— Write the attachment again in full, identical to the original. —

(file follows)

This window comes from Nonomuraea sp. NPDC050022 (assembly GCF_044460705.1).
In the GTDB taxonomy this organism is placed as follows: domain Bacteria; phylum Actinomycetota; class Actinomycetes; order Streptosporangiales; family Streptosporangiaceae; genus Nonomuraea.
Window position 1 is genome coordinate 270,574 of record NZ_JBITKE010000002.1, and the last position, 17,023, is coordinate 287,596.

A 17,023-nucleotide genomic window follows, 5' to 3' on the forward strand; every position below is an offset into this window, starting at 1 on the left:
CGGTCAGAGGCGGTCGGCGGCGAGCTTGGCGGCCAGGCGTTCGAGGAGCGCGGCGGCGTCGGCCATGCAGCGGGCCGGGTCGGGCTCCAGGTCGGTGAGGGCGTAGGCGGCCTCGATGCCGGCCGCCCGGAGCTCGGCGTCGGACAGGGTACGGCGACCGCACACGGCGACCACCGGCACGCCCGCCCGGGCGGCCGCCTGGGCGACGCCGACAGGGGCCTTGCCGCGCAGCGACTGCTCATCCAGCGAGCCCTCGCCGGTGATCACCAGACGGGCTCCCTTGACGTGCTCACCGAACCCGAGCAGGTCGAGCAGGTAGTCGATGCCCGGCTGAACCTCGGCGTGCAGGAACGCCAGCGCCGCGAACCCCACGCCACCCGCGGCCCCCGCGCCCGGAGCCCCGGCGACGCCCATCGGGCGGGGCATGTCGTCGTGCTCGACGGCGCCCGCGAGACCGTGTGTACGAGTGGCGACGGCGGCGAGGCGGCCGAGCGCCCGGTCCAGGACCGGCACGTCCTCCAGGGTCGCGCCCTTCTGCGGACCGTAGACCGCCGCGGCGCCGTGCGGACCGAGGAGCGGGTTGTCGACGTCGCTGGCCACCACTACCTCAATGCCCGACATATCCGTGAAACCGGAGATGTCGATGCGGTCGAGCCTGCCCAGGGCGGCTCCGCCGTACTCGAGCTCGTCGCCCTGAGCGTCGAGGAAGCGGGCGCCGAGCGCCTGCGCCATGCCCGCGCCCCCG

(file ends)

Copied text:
This window comes from Nonomuraea sp. NPDC050022 (assembly GCF_044460705.1).
In the GTDB taxonomy this organism is placed as follows: domain Bacteria; phylum Actinomycetota; class Actinomycetes; order Streptosporangiales; family Streptosporangiaceae; genus Nonomuraea.
Window position 1 is genome coordinate 270,574 of record NZ_JBITKE010000002.1, and the last position, 17,023, is coordinate 287,596.

A 17,023-nucleotide genomic window follows, 5' to 3' on the forward strand; every position below is an offset into this window, starting at 1 on the left:
CGGTCAGAGGCGGTCGGCGGCGAGCTTGGCGGCCAGGCGTTCGAGGAGCGCGGCGGCGTCGGCCATGCAGCGGGCCGGGTCGGGCTCCAGGTCGGTGAGGGCGTAGGCGGCCTCGATGCCGGCCGCCCGGAGCTCGGCGTCGGACAGGGTACGGCGACCGCACACGGCGACCACCGGCACGCCCGCCCGGGCGGCCGCCTGGGCGACGCCGACAGGGGCCTTGCCGCGCAGCGACTGCTCATCCAGCGAGCCCTCGCCGGTGATCACCAGACGGGCTCCCTTGACGTGCTCACCGAACCCGAGCAGGTCGAGCAGGTAGTCGATGCCCGGCTGAACCTCGGCGTGCAGGAACGCCAGCGCCGCGAACCCCACGCCACCCGCGGCCCCCGCGCCCGGAGCCCCGGCGACGCCCATCGGGCGGGGCATGTCGTCGTGCTCGACGGCGCCCGCGAGACCGTGTGTACGAGTGGCGACGGCGGCGAGGCGGCCGAGCGCCCGGTCCAGGACCGGCACGTCCTCCAGGGTCGCGCCCTTCTGCGGACCGTAGACCGCCGCGGCGCCGTGCGGACCGAGGAGCGGGTTGTCGACGTCGCTGGCCACCACTACCTCAATGCCCGACATATCCGTGAAACCGGAGATGTCGATGCGGTCGAGCCTGCCCAGGGCGGCTCCGCCGTACTCGAGCTCGTCGCCCTGAGCGTCGAGGAAGCGGGCGCCGAGCGCCTGCGCCATGCCCGCGCCCCCG